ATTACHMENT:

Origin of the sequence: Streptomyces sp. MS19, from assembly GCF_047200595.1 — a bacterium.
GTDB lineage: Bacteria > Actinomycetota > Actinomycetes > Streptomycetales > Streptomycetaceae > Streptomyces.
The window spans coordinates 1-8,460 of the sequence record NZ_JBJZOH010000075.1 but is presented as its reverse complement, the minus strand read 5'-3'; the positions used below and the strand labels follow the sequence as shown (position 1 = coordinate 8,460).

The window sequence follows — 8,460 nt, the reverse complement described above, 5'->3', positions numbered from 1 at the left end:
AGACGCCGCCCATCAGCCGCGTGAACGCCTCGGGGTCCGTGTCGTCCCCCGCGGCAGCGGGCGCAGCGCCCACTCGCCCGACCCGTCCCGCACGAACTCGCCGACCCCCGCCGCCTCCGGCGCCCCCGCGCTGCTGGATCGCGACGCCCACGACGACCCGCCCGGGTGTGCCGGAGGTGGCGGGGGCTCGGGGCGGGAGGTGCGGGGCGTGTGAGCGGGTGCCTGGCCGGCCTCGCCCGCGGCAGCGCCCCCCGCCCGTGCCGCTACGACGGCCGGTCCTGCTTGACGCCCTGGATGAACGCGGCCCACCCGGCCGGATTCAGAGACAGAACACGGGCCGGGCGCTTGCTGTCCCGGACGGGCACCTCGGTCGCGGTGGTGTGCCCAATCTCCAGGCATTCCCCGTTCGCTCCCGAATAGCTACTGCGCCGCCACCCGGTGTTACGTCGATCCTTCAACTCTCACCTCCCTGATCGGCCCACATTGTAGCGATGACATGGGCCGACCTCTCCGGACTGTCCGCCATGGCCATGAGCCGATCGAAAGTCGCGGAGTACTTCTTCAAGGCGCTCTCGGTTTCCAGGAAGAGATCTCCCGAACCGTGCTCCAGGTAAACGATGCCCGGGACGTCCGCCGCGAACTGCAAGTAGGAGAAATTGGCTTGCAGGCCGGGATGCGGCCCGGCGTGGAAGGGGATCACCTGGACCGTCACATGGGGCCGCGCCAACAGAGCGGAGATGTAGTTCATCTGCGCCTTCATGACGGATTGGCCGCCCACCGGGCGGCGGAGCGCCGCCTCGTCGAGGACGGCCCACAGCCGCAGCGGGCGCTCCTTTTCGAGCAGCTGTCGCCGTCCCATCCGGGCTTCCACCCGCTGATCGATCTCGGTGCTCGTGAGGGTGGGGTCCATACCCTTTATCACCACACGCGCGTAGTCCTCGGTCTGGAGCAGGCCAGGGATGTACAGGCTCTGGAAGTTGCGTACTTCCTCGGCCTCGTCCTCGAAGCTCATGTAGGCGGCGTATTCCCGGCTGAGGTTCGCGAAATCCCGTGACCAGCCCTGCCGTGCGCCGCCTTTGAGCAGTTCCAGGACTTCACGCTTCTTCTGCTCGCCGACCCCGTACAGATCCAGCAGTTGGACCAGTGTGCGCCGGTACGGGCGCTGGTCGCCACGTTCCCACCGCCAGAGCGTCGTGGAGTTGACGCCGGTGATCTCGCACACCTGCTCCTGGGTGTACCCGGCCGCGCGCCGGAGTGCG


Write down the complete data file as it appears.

Origin of the sequence: Streptomyces sp. MS19, from assembly GCF_047200595.1 — a bacterium.
GTDB lineage: Bacteria > Actinomycetota > Actinomycetes > Streptomycetales > Streptomycetaceae > Streptomyces.
The window spans coordinates 1-8,460 of the sequence record NZ_JBJZOH010000075.1 but is presented as its reverse complement, the minus strand read 5'-3'; the positions used below and the strand labels follow the sequence as shown (position 1 = coordinate 8,460).

The window sequence follows — 8,460 nt, the reverse complement described above, 5'->3', positions numbered from 1 at the left end:
AGACGCCGCCCATCAGCCGCGTGAACGCCTCGGGGTCCGTGTCGTCCCCCGCGGCAGCGGGCGCAGCGCCCACTCGCCCGACCCGTCCCGCACGAACTCGCCGACCCCCGCCGCCTCCGGCGCCCCCGCGCTGCTGGATCGCGACGCCCACGACGACCCGCCCGGGTGTGCCGGAGGTGGCGGGGGCTCGGGGCGGGAGGTGCGGGGCGTGTGAGCGGGTGCCTGGCCGGCCTCGCCCGCGGCAGCGCCCCCCGCCCGTGCCGCTACGACGGCCGGTCCTGCTTGACGCCCTGGATGAACGCGGCCCACCCGGCCGGATTCAGAGACAGAACACGGGCCGGGCGCTTGCTGTCCCGGACGGGCACCTCGGTCGCGGTGGTGTGCCCAATCTCCAGGCATTCCCCGTTCGCTCCCGAATAGCTACTGCGCCGCCACCCGGTGTTACGTCGATCCTTCAACTCTCACCTCCCTGATCGGCCCACATTGTAGCGATGACATGGGCCGACCTCTCCGGACTGTCCGCCATGGCCATGAGCCGATCGAAAGTCGCGGAGTACTTCTTCAAGGCGCTCTCGGTTTCCAGGAAGAGATCTCCCGAACCGTGCTCCAGGTAAACGATGCCCGGGACGTCCGCCGCGAACTGCAAGTAGGAGAAATTGGCTTGCAGGCCGGGATGCGGCCCGGCGTGGAAGGGGATCACCTGGACCGTCACATGGGGCCGCGCCAACAGAGCGGAGATGTAGTTCATCTGCGCCTTCATGACGGATTGGCCGCCCACCGGGCGGCGGAGCGCCGCCTCGTCGAGGACGGCCCACAGCCGCAGCGGGCGCTCCTTTTCGAGCAGCTGTCGCCGTCCCATCCGGGCTTCCACCCGCTGATCGATCTCGGTGCTCGTGAGGGTGGGGTCCATACCCTTTATCACCACACGCGCGTAGTCCTCGGTCTGGAGCAGGCCAGGGATGTACAGGCTCTGGAAGTTGCGTACTTCCTCGGCCTCGTCCTCGAAGCTCATGTAGGCGGCGTATTCCCGGCTGAGGTTCGCGAAATCCCGTGACCAGCCCTGCCGTGCGCCGCCTTTGAGCAGTTCCAGGACTTCACGCTTCTTCTGCTCGCCGACCCCGTACAGATCCAGCAGTTGGACCAGTGTGCGCCGGTACGGGCGCTGGTCGCCACGTTCCCACCGCCAGAGCGTCGTGGAGTTGACGCCGGTGATCTCGCACACCTGCTCCTGGGTGTACCCGGCCGCGCGCCGGAGTGCG